Newport News High School
3100 Huntington Avenue, Newport News, VA 23607

http://www.nnhs65.com/saunders-stadium.html
 

http://en.wikipedia.org/wiki/Newport_News_High_School

http://www.nnhs65.com/09-03-08-NNHS-Arthur-Hundley.html

WAY BACK THEN:

1929 Beacon (yearbook)

1930

1930s

Courtesy of Dave Spriggs of VA - 07/15/03
Thanks, Dave!
Courtesy of Dave Spriggs of VA - 08/20/04
WOWZERS!!!  Thanks, Dave!
Courtesy of Dave Spriggs of VA - 05/14/03
Thanks, Dave!

"In 1922, Charles M. Robinson, a Richmond architect, was awarded the contract to design a new high school to be built in the heart of Newport News.  The resulting three-story structure, erected on the site of the former turn-of-the-century livery stables and later a U.S. Army Camp, was completed in 1923 and named Newport News High School.  The contracting firm of Harwood and Moss performed the construction.  Two-story pilasters and Corinthian columns rising from the first floor give the impression of two stories built above a raised basement.  The original structure contained 57 rooms and could accommodate 990 students.  Seven years later, two wings were added on the north and south, as were additional classrooms on the building's east side.  The additions were more modest but in keeping with the style of the original construction.  In 1935, the Joseph H. Saunders Stadium was dedicated on the adjacent easterly property.  Williams, Coile, and Pipino, the designers of the stadium which included classroom space beneath, later designed further additions to the school building itself.  A fire in (1954) caused nearly one-half million dollars in damage to the structure.  As a result, the auditorium was redesigned and the cafeteria moved to a new wing.  1963 saw the addition of a new gymnasium across 30th Street from the school.  In 1971, citywide changes in the distribution of students and the addition of newer facilities elsewhere in the City brought about the change of Newport News High School to Newport News Intermediate School, serving only 8th and 9th grade students.  On June 12, 1980, the school was officially closed.  The structure remains today as a reminder of the 57 years it served as one the area's finest public schools and as a tribute to its thousands of graduates, many of whom have become prominent citizens of Newport News."

- Department of Planning and Development, 1996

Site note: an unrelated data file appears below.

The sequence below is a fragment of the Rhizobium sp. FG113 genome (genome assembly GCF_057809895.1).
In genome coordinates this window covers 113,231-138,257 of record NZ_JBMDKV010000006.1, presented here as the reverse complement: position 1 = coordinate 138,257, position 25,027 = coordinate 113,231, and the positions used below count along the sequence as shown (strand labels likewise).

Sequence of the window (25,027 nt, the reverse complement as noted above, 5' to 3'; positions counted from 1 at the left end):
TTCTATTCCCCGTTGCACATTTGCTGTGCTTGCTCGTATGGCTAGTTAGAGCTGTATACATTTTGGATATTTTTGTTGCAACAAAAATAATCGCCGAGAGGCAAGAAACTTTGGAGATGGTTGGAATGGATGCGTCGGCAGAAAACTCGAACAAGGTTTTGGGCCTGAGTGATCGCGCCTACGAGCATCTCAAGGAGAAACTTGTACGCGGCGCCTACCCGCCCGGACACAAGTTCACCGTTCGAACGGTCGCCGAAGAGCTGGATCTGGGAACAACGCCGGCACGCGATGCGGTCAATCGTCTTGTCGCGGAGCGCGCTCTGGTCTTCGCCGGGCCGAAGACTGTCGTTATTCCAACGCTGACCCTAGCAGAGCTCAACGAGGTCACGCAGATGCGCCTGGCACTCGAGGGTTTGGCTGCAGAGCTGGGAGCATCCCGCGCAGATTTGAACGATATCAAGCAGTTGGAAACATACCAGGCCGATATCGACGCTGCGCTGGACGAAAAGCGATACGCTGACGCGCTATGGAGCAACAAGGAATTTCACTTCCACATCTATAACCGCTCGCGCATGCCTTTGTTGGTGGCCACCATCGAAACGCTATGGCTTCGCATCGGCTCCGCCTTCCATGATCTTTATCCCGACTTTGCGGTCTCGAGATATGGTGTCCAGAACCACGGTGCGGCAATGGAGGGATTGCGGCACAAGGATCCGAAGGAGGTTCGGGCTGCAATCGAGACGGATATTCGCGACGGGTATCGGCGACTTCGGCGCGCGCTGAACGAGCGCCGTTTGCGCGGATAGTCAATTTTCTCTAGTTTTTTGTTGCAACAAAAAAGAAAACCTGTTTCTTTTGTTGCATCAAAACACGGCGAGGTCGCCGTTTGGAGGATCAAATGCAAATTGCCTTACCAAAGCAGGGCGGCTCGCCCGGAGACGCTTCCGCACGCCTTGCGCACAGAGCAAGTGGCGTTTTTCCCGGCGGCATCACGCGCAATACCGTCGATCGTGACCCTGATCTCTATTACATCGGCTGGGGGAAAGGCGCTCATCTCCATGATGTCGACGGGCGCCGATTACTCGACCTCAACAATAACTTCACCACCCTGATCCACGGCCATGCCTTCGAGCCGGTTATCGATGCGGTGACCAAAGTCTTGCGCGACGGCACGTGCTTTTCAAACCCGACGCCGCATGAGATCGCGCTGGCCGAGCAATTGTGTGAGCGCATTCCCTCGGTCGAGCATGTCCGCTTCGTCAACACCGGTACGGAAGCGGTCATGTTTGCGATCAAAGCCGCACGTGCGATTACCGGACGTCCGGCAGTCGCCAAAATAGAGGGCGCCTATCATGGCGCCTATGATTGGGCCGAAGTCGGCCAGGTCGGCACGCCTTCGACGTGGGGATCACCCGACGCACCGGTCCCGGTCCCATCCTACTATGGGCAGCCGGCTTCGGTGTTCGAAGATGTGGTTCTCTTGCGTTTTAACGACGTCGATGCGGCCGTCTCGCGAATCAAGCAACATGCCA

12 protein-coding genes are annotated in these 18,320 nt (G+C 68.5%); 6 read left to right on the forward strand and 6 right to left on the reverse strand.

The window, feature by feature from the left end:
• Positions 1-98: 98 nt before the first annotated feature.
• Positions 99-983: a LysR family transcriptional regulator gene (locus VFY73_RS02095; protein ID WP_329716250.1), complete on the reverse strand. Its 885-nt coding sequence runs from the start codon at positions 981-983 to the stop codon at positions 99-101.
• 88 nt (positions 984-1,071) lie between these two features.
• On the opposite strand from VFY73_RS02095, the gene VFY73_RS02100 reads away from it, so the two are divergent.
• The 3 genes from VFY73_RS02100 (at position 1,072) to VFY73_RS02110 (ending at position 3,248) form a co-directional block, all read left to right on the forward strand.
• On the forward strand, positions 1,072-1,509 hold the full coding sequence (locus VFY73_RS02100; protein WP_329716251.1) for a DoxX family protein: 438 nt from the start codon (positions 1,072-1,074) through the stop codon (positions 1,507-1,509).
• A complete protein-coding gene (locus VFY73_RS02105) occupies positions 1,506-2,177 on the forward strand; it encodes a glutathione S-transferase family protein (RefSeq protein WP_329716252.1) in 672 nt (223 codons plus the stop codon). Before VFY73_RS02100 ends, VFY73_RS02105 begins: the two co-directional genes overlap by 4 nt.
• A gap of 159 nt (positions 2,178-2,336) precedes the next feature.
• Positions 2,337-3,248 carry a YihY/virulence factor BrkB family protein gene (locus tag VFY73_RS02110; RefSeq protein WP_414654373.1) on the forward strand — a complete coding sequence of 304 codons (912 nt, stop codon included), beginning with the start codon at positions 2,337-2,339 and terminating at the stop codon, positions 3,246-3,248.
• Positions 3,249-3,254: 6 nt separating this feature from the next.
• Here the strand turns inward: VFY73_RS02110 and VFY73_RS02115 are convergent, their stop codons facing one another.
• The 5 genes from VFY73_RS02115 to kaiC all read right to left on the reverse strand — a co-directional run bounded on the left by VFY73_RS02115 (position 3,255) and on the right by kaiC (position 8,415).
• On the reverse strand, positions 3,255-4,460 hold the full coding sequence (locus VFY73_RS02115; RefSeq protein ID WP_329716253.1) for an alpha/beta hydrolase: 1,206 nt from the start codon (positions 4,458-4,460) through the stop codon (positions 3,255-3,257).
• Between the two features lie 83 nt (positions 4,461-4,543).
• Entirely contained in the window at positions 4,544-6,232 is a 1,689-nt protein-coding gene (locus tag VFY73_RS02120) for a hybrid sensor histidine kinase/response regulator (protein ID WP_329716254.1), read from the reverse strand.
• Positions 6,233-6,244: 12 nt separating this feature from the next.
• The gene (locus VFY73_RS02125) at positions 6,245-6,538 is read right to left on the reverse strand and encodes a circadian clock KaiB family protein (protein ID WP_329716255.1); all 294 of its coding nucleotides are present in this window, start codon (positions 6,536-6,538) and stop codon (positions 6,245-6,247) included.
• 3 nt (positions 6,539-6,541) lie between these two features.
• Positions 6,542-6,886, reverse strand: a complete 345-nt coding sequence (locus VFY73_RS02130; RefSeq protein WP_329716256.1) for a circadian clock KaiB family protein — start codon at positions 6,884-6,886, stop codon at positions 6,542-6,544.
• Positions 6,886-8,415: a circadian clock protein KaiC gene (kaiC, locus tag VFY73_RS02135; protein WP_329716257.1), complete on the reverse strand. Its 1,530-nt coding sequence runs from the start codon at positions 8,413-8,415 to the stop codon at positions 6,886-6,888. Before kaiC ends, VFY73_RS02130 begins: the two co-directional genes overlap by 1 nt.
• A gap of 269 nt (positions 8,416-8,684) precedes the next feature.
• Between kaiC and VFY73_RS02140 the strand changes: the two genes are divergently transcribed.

This information contained on the numbered lithographs commissioned in 1996,
courtesy of Jimmy Parker ('62) of VA - 10/27/00
Thanks, Jimmy!  (added 05/20/04 - better late than never!)

LATER:
1955 Anchor, p.3 1955 Anchor, p. 50 1955 Anchor, p. 51 1955 Anchor, p. 76 1955 Anchor, p.62
05/20/04 05/20/04 05/20/04 05/20/04 05/20/04
THEN:
1957 Anchor, p.4 1958 Anchor, p.4 1962 Anchor 1963 Anchor, p. 86 1964 Anchor, p. 11
05/20/04 05/20/04 11/19/03 05/20/04 05/20/04
 
 
Probably Thursday, June 3, 1965   1969 1970
Image by Chip Clark ('65) of Northern VA
Thanks, Chip!
  Courtesy of Tim Parsons ('73) of VA - 10/17/04
Thanks, Tim!

NOW:

Huntington Hall

Saturday, October 28, 2000

Now used by the U.S. Navy and renamed Huntington Hall,
the old school now serves as a Bachelors Enlisted Quarters. 
It also houses a USO:

usohr.com/page16.html

- Carol Buckley Harty of NC - 05/06/03

Saturday, October 28, 2000

Julie Conn Gym
THEN:
 
  My father took me to most of the games of the state
championship season in 1964
. We were at the Deep Creek
game that Newport News won 126-35 in the Julie Conn Gym.
I played in the old YMCA church league and we practiced
in the gym in the basement of the Y. What a great gym and
it had a distinctive odor of it's own. We would practice there
on Saturdays and then get Krispy Kreme donuts at the drive
thru in Hilton after practice. I remember at our league banquet when Chris Ellis ('64) and Jimmy Rama ('64) spoke and later gave autographs. Coach Mitchell was also there and that team was the toast of the town. Dad would take us to the Turkey Day game every year and I guess we went to just about every game from 1961 to the final game, which I have on a home movie.
  - Tim Parsons ('73) of VA - 10/17/04
Thanks, Tim!
NOW:

Images taken
Mother's Day, Sunday, May 12, 2003:

Julie Conn Gym:  A sad sight, isn't it?  As I was setting up the shot, a thunderstorm was blowing up. Winds were gusting, dark clouds were rolling. And then it occurred to me that this was Julie, seeing that someone still remembered, someone still cared ... rumbling behind me much like he did in life.  For a moment, I could feel him standing behind me, temper rising,
that white spittle forming at the corners of his mouth when he became angry. I could hear that combination gravelly, yet
almost whiney, voice screaming, "C'mon, Spriggs, you slacker,
take the damn picture before you get struck by lightning!!"